MIAMI, OCT. 6 -- It wasn't passing that put the University of Miami back into the chase for the national championship this afternoon. This is a new decade, and if the Hurricanes are to win their fourth national title in seven years, they apparently have decided to do it with a new strategy.

What they did on the ground against previously undefeated and No. 2-ranked Florida State was something straight out of a Woody Hayes playbook. And it worked incredibly well as the ninth-ranked Hurricanes defeated the Seminoles, 31-22, before 80,396, the second-largest crowd to watch a Hurricanes game at the Orange Bowl.

Running backs Steve McGuire and Leonard Conley dashed for 176 and 144 yards, respectively, as Miami gained 334 yards on the ground, its most since 1987.

In the process, the Hurricanes (3-1) denied Florida State (4-1) an opportunity to ascend to the nation's No. 1 ranking after Notre Dame was upset by Stanford earlier in the day. The victory avenged Miami's 24-10 loss to Florida State last season, the Hurricanes' only defeat on the way to the national championship, and ended the Seminoles' 14-game winning streak while extending Miami's home winning streak to 34. Miami, which lost to Brigham Young in the season-opener, is certain to leap higher this week.

"We're back on track for the national championship," said Conley, a senior who scored two first-half touchdowns and had the rushing game of his collegiate career.

Miami, three-time national champion in the 1980s, took a 24-0 first-half lead, then hung on. But the Hurricanes put the game away with a 6 1/2-minute, 80-yard touchdown drive late in the game that featured 13 plays, only two of which were passes.

Of the uncharacteristic Hurricanes conservatism, Coach Dennis Erickson said, "It wasn't really anything other than we wanted to establish the running game."

The past three seasons this matchup has had a direct effect on the national championship. There will be a wait to see where the fallout from this game lands, but no one has to wait to figure the game out. It wasn't anything more than an industrial-strength first half by the Hurricanes and their offensive line, led by tackle Mike Sullivan and guard Luis Cristobal, followed by one stunning fourth-quarter drive.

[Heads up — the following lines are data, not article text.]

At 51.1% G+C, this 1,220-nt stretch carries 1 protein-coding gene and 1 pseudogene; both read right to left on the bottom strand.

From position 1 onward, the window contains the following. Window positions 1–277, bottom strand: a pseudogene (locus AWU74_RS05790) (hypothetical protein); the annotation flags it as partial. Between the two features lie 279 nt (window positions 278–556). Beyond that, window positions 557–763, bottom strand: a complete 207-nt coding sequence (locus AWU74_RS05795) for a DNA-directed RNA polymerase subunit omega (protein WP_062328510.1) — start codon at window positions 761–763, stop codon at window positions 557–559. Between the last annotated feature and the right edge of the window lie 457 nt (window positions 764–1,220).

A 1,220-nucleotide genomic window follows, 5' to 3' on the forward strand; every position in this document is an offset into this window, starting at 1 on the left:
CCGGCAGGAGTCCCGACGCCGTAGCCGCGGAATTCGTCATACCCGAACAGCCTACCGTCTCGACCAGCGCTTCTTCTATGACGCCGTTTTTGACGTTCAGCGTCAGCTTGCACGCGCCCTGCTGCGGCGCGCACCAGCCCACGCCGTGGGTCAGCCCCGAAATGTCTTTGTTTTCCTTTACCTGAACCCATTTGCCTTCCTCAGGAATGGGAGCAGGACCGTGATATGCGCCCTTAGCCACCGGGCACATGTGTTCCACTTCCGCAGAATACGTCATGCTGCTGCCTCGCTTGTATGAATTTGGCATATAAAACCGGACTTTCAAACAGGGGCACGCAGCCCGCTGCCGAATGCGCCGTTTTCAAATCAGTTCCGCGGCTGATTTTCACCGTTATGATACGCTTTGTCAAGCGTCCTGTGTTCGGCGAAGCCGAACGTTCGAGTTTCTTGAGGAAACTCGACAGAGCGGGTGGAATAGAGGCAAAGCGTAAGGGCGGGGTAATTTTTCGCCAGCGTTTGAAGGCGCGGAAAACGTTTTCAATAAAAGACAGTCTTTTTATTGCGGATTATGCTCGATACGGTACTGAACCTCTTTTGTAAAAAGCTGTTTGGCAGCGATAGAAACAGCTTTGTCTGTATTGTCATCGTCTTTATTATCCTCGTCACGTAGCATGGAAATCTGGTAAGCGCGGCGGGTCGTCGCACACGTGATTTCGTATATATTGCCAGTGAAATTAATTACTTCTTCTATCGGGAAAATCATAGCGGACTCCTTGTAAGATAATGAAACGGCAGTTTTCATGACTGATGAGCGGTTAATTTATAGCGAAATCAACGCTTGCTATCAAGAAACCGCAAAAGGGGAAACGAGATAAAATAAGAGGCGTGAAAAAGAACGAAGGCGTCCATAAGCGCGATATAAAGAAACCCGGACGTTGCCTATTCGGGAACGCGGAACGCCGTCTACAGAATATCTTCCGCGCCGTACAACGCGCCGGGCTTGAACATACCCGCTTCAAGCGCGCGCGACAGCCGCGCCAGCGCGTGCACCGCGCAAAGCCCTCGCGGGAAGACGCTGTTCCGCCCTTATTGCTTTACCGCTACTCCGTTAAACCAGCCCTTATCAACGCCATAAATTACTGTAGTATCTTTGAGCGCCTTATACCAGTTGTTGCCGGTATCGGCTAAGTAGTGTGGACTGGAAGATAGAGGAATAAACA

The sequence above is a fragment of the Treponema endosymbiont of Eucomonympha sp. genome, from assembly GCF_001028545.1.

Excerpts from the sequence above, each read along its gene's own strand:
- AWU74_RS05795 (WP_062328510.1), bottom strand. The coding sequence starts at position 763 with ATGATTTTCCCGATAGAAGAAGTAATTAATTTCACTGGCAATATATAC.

The Seminoles fought back from that huge deficit and closed to 24-16 before Miami sealed the win with a very un-Miami-like drive. Beginning at their 20 with 11:30 left, McGuire and Conley churned their way down the field, devouring big chunks of yardage. McGuire, who after the game fingered a fat lip (thanks to a punch from cornerback Terrell Buckley on his first carry) and gingerly patted a sore stomach (cramps from dehydration during the second quarter), finally carried the ball over from the 2 with 5:07 remaining.

"That last drive was a thing of beauty," said Erickson.

Although the Seminoles scored on a 19-yard catch by tight end Dave Roberts with 24 seconds to play, the game essentially was over when McGuire landed in the end zone. Miami was that overpowering.

"We lost this game in the first half," said Florida State Coach Bobby Bowden, denied his 200th victory in his first attempt. "I can't believe the lack of poise we showed early. We just kept putting ourselves in a hole. You can't start every drive first and 20."

Florida State managed just 57 yards on 23 rushes and changed quarterbacks three times -- Brad Johnson to Casey Weldon to Johnson to Weldon again. The Seminoles finally stopped the Miami scoring binge and meekly put themselves into the game on Lawrence Dawsey's 19-yard reception with 1:40 left in the half. Dawsey, a senior who has caught a pass in 26 straight games, ended up with 13 receptions for 160 yards and nearly single-handedly kept the Seminoles from folding in the second half. No FSU receiver had caught so many passes in a game since 1969.

Meanwhile, Miami's two leading pass catchers, Wesley Carroll and Randal Hill, were shut out. Erickson threw 23 times and handed off 49 times. He had just one touchdown pass, a 10-yard run-and-pitch to Lamar Thomas in the first half.

Miami kept the ball on the ground and with good reason: It didn't have to throw. The Hurricanes' first scoring drive, to Carlos Huerta's 34-yard field goal, told the story. Erickson was content to hand the ball to McGuire and watch him go for eight of the 13 plays in the drive. He completed just one pass and threw only two others. Miami even pulled a reverse on Florida State, the usual pranksters in this game, good for 21 yards by Hill.

Quickly, the Hurricanes struck again. Taking over after a punt return at the FSU 44, McGuire bounced off a pile at the right side of his line, then dashed left for a 29-yard gain. Conley went up the middle for seven before darting out of trouble in the middle of the field for an eight-yard touchdown run and a 10-0 Miami lead with 3:24 to go.

The Seminoles, on the other hand, instead of thriving on the trick play they have mastered, went in reverse. Next possession, the Seminoles began at their 18, advanced to the 30 on a Brad Johnson pass to Dawsey and then retreated. A holding penalty was followed by illegal procedure, which was followed by a five-yard loss on an ill-advised screen pass. By then it was second and 30 at the 10, and FSU soon punted.

Early in the second quarter, Miami made it 17-0 when Conley ran over the top from the 1 after the drive was kept alive by a roughing-the-passer call on Florida State after a third-down incompletion.

Miami scored on its fourth consecutive possession on Erickson's picture-perfect pass to Thomas at the end of a 12-play, 80-yard drive. Only then did Florida State come to life, taking the kickoff and marching 69 yards to Dawsey's touchdown.

In the second half, FSU added Richie Andrews's 32-yard field goal and Amp Lee's two-yard run to come within eight, 24-16, with 11:30 left. Then Miami embarked on the drive that won the game. On the run.